Now that the dust has settled, for the most part, on the whole drama surrounding Konami and Hideo Kojima, it feels like a pretty decent time to see what the future is for Konami and its franchises, including Metal Gear. However, to understand their future, one has to remember and keep in mind its past and what’s come to pass in the spotlight, recently.
Konami’s Past Operations
A lot of the things you can say about Konami’s past as a video games production and manufacturing outfit are some of the same things you can say about a lot of companies at the time; you could get away with a lot more because the audiences weren’t as large and the internet didn’t connect all of them. You didn’t have to spend as much money on sequels because development had a foundation of stories, characters, in-game resources and staff. Arcade to console ports were easier to cheap out on because everyone understood the technological gap was pretty big. Gaming was more of a novelty than a popular culture staple. The hype train was limited to how much money companies were willing to put towards advertising campaigns and the agencies they trusted to handle them. Movie licensed games were easier to get away with cashing in on.
This fit right in line with what I think Konami’s method of operation was and they did very well for it. Konami, in my opinion, cherishes a sort of ratio between cash spent and time spent when doing anything. Of course, any company would want a good return on their cash and time spent but it would appear that the company philosophy on this is incredibly rigid and, regardless of the end result, adheres to this almost religiously. A great example is the series of games pictured above: the Teenage Mutant Ninja Turtles arcade-style beat-’em-ups. Konami struck gold when they released the first title to arcades and released games that followed that exact trend for several games. To my knowledge, there was two arcade titles, two NES games, two SNES games, and a Sega Genesis title: all of them sold like crazy. They even made remasters and remakes of the titles later on which did little to really build on the games or change anything up; they were capitalizing on nostalgia and little else.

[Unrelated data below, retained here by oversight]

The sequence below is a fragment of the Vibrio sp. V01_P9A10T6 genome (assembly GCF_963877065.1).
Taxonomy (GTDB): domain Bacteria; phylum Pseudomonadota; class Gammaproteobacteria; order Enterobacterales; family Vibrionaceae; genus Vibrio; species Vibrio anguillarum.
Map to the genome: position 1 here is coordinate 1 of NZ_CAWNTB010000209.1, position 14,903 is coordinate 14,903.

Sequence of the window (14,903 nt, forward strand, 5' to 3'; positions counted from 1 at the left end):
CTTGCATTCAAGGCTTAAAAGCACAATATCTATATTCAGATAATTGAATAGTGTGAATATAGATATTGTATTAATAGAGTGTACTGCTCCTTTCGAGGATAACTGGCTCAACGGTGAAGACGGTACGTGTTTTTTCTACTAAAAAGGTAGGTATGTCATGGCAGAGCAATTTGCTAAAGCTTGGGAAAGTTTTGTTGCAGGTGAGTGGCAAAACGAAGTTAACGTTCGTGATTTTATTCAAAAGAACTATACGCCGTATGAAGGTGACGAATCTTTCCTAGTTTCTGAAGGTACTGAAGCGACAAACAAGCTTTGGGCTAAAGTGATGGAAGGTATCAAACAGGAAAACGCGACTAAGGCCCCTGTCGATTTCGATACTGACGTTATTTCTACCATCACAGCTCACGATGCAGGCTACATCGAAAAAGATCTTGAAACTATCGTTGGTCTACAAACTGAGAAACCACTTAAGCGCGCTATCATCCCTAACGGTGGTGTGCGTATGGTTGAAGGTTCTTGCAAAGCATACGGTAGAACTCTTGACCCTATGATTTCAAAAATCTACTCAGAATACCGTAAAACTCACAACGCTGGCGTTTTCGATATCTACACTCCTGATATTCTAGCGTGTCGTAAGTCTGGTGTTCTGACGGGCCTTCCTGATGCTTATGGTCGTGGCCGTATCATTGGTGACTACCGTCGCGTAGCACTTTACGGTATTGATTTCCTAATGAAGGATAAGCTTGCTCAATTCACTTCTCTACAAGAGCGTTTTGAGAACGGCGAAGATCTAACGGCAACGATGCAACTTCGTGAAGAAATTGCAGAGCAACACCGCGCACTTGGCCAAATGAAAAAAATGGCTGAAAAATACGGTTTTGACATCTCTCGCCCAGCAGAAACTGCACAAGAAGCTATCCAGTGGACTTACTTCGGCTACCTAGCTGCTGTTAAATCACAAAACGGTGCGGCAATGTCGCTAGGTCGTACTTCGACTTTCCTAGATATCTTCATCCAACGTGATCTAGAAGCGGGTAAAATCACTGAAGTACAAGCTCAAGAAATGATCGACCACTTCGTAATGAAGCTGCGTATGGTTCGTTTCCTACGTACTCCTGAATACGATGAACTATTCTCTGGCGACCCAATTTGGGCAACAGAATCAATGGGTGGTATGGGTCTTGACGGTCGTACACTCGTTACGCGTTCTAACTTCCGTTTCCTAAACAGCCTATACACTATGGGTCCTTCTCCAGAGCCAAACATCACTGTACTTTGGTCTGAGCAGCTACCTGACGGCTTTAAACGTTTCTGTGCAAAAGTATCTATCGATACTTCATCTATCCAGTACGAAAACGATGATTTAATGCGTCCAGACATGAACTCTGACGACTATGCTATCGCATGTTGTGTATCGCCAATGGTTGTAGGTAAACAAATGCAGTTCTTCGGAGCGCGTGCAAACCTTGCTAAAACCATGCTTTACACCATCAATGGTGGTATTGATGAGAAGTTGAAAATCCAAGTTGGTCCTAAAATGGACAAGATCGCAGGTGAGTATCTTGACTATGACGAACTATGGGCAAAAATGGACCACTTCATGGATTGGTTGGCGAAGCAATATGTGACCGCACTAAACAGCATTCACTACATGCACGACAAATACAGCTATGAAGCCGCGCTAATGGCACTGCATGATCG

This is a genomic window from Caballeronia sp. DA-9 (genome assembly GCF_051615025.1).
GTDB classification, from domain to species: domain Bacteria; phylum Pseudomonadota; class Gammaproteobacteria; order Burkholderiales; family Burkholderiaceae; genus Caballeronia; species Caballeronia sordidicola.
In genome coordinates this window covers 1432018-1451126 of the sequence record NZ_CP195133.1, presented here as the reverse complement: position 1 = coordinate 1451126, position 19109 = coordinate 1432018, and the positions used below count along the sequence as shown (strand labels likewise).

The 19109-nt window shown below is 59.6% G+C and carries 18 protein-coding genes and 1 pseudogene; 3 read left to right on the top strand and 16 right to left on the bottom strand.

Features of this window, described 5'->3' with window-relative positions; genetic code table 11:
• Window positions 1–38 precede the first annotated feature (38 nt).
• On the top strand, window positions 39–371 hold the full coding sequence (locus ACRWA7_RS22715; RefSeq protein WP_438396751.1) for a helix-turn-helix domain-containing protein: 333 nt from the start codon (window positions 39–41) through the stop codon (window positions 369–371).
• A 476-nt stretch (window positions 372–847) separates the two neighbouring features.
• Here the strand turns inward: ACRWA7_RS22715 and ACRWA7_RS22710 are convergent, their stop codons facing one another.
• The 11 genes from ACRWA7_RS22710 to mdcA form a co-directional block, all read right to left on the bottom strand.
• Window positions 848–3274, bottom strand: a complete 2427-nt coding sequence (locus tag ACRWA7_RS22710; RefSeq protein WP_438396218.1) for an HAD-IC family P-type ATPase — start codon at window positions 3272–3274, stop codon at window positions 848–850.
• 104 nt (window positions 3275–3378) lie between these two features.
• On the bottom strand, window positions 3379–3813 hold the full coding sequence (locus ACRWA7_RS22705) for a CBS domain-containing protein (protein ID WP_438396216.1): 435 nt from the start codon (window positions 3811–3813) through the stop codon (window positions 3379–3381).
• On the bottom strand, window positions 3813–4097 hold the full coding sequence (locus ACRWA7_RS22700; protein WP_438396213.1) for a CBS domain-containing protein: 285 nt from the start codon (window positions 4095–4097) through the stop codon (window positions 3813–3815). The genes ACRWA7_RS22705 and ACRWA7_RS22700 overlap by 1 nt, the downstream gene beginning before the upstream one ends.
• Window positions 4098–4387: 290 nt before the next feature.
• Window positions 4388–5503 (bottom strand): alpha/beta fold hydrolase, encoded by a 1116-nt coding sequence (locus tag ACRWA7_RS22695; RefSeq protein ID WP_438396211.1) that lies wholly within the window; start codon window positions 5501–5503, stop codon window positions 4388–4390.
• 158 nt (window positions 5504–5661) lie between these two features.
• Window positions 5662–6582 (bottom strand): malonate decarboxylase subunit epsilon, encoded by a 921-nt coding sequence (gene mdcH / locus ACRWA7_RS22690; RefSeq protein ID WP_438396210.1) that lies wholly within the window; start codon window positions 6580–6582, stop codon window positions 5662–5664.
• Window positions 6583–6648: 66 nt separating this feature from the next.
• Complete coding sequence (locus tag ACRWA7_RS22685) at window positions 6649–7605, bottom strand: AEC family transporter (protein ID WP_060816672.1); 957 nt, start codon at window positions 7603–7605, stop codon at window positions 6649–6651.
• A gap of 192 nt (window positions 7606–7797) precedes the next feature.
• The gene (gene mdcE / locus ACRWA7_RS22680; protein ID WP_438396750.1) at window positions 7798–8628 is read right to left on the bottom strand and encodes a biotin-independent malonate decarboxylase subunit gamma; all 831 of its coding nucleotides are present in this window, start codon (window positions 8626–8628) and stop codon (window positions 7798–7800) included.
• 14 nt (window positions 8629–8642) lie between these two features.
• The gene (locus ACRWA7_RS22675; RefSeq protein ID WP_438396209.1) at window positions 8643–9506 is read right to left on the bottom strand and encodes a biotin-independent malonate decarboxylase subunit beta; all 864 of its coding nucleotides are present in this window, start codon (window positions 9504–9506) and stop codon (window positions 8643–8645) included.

The point that I’m getting at is that they have a long history of doing the following with their games: make as large a return as possible on as little investment as possible. The thing with how they were in the past with video games is that they had a lot of lines in the water that succeeded, more often than not, in some way, so if one project took some time and was guaranteed a huge return, they had little to sacrifice by letting it go on if the project took a long time or required a lot of money, so long as Konami was guaranteed a return.
Things have changed, since then, though: Silent Hill is slowly going downhill and has been, arguably, for some time; Metal Gear has had its swan song in the public eye, awaiting its destruction at some other team’s hands; Suikoden has always been a push-and-pull operation that never really got a lot of slack, especially later on in the franchise; Dance Dance Revolution has always eaten up a lot of money in licensing; Winning Eleven has always been one of those franchises that was always requiring a great deal of investment; Castlevania plays a delicate balancing act between cheap knock-offs of Symphony of the Night and new material; I don’t know much about Yu Gi Oh! but it seems to be the same idea as a sports franchise by repackaging the same thing over and over again on the yearly; aside from these properties, Konami has done very little and even between these properties, those that are easy to cash in on see a lot more releases. It’s been this way for almost 16 years. To make anything of note without rabid criticism and sales figures dipping in these franchise, you have to spend a lot and when you don’t have a lot else going on, each larger investment hurts the company more and more.